Visitors packing Southwest's national forests pose problems

FLAGSTAFF, Ariz. (AP) — The Memorial Day weekend saw crowds heading into the woods of northern Arizona’s Coconino National Forest. But that was also typical of other May weekends this year, as were the trash and dozens of abandoned campfires that visitors left behind creating health and safety hazards.

And the same was true in northern New Mexico where volunteers cleaning up one picnic area found paper plates, dirty diapers and even buckets of human waste.

“We are seeing lots of people weary of quarantine and looking to get out of the house,” said Santa Fe National Forest spokeswoman Julie Ann Overton, referring to coronavirus lockdown orders.

The shores of Lake Mary south of Flagstaff were particularly crowded last weekend while over 500 cars came and went in a 24-hour period at Knoll Lake further south in the Coconino National Forest, the Arizona Daily Sun reported. Meanwhile cars were illegally parked on the sidewalk at a popular trailhead where the parking lot just outside Flagstaff was full.

“We’ve been experiencing that level of visitation for well over a month. It’s not just been this Memorial Day weekend like it always is,” said Andrew Hostad, assistant fire prevention officer.

Over 30 illegal campfires were reported on the Coconino over the Memorial Day weekend, with at least 20 such reports on previous May weekends, officials said..

“It’s been consistent, which is abnormal,” said Lindsay McElfresh, assistant fire management officer.

The potential for human-caused wildfires is particularly worrisome when so many people are in the forest, said Hostad.

If one of the illegal fires becomes a wildfire, “there’s that many more people that we potentially have to get out from in front of this,” Hostad said. “It’s just a huge public safety situation.”

Officials also say some forest users practice social distancing as a health and safety precaution during the pandemic while other's don't.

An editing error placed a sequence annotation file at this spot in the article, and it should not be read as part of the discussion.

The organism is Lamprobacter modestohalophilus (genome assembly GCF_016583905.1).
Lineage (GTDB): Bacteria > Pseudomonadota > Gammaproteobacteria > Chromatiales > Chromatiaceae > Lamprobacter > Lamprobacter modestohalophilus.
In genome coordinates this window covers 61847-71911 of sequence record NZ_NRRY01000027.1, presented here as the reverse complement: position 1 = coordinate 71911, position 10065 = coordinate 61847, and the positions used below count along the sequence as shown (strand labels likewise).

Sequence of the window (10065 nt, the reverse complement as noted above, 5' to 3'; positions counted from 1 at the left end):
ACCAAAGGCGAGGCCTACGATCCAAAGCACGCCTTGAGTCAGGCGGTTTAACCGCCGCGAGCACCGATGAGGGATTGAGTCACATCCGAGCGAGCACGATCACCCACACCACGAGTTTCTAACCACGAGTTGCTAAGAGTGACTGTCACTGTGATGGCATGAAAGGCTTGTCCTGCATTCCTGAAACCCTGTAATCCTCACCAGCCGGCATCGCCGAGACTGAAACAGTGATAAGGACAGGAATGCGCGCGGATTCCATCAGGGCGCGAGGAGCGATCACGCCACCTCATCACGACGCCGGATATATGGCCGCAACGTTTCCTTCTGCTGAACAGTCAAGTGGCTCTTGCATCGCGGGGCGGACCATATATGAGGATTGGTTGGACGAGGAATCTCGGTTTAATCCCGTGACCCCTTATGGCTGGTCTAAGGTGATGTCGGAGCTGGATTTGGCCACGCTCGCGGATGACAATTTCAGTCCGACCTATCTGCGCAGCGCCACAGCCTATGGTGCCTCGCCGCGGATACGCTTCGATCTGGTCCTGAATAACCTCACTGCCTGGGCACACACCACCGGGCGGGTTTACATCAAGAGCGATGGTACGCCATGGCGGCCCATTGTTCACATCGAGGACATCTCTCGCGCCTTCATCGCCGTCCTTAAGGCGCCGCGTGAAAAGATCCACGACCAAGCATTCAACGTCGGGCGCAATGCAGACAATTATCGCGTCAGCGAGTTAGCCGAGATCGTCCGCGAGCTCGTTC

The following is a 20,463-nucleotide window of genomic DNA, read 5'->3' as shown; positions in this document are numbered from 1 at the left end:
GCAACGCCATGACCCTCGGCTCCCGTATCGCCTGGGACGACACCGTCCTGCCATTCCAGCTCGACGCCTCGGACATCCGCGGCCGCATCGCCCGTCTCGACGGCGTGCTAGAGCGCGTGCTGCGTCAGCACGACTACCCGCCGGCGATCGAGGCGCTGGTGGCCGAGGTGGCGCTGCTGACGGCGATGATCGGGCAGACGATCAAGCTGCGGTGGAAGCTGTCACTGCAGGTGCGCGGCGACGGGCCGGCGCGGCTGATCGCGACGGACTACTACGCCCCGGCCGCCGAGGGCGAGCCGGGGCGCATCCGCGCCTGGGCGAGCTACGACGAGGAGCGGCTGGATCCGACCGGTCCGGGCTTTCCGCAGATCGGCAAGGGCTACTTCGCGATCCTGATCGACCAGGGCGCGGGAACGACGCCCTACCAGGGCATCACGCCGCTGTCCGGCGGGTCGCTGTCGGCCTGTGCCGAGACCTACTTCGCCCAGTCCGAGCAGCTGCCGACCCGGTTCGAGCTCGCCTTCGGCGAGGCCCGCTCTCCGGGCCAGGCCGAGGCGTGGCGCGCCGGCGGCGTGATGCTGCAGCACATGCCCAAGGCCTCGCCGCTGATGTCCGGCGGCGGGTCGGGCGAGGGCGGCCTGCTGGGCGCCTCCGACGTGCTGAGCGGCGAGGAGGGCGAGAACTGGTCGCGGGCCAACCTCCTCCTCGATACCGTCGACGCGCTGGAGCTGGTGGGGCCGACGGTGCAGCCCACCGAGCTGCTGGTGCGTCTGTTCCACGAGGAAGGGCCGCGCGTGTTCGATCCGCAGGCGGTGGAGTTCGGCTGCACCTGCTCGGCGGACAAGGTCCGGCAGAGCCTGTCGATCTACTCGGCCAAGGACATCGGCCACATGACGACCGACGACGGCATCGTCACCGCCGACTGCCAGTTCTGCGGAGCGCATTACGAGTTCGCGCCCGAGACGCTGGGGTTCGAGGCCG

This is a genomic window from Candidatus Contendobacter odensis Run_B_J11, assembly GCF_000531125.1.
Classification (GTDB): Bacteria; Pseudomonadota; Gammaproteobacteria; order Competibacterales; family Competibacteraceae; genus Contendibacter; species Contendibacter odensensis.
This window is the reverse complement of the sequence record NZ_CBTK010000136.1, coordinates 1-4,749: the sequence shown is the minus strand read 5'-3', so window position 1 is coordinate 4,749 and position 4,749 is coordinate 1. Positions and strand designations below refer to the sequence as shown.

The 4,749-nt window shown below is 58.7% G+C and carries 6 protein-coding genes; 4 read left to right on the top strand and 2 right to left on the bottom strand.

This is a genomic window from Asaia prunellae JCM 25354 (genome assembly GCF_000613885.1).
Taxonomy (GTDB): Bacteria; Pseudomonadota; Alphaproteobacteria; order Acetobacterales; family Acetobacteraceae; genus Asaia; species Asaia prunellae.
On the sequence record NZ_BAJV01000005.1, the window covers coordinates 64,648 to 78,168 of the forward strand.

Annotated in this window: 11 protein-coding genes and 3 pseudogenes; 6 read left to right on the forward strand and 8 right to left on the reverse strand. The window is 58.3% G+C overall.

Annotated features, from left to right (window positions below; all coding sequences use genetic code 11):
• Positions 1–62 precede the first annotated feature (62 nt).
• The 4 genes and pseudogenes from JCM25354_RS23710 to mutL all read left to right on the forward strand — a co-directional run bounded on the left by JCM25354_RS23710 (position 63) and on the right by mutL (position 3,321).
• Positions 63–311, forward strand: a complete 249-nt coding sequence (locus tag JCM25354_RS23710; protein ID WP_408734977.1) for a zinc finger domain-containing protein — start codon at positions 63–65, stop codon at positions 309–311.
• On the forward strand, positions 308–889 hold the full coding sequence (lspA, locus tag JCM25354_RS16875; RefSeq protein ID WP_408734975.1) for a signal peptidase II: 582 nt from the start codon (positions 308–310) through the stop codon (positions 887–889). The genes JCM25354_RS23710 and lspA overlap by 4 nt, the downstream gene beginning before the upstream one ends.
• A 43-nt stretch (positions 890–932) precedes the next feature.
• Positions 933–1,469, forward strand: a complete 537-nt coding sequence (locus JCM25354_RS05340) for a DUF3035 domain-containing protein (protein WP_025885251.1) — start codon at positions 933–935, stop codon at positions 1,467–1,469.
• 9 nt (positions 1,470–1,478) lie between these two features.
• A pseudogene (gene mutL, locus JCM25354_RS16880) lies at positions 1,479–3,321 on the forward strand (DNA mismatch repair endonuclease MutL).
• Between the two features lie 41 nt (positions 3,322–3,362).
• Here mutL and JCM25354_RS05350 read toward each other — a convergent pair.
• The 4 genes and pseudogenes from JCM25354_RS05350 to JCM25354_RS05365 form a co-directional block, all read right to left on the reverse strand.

The Lava River Caves in the Flagstaff Ranger District has been closed but that doesn't stop people from showing up, District Ranger Matt McGrath said.

“Every time our folks drive by, there’s 50 to 70 cars, and that site is closed,” McGrath said. “It’s a cave. And it’s an example where people can’t be socially distant in a cave.”

For most people, the new coronavirus causes mild or moderate symptoms, such as fever and cough that clear up in two to three weeks. For some, especially older adults and people with existing health problems, it can cause more severe illness, including pneumonia and death.

In New Mexico, officials had reports of large crowds, trash dumping, and dozens of illegal and abandoned campfires at sites across the Santa Fe National Forest, Overton told the Santa Fe New Mexican.

Crews had to respond to some to prevent wildfires, Overton said.

A cleanup crew working Wednesday in the Spanish Queen Picnic Site in the Jemez Mountains found trash strewn all over the place and empty liquor and beer bottles on the riverbank.

“This is my ancestral homeland,” volunteer Candice Sando, a Jemez Pueblo member, said as she bagged garbage. “They’re showing disregard for our history, humanity and culture.”

Overton said rangers spoke with many people who were first-time forest visitors.

“Perhaps no one taught them that if you bring it in, bring it back with you,” Jemez District Ranger Brian Riley said. “We’re finding a lot of use — and abuse as well. Somehow, some way, we have to find a better way to educate the public.”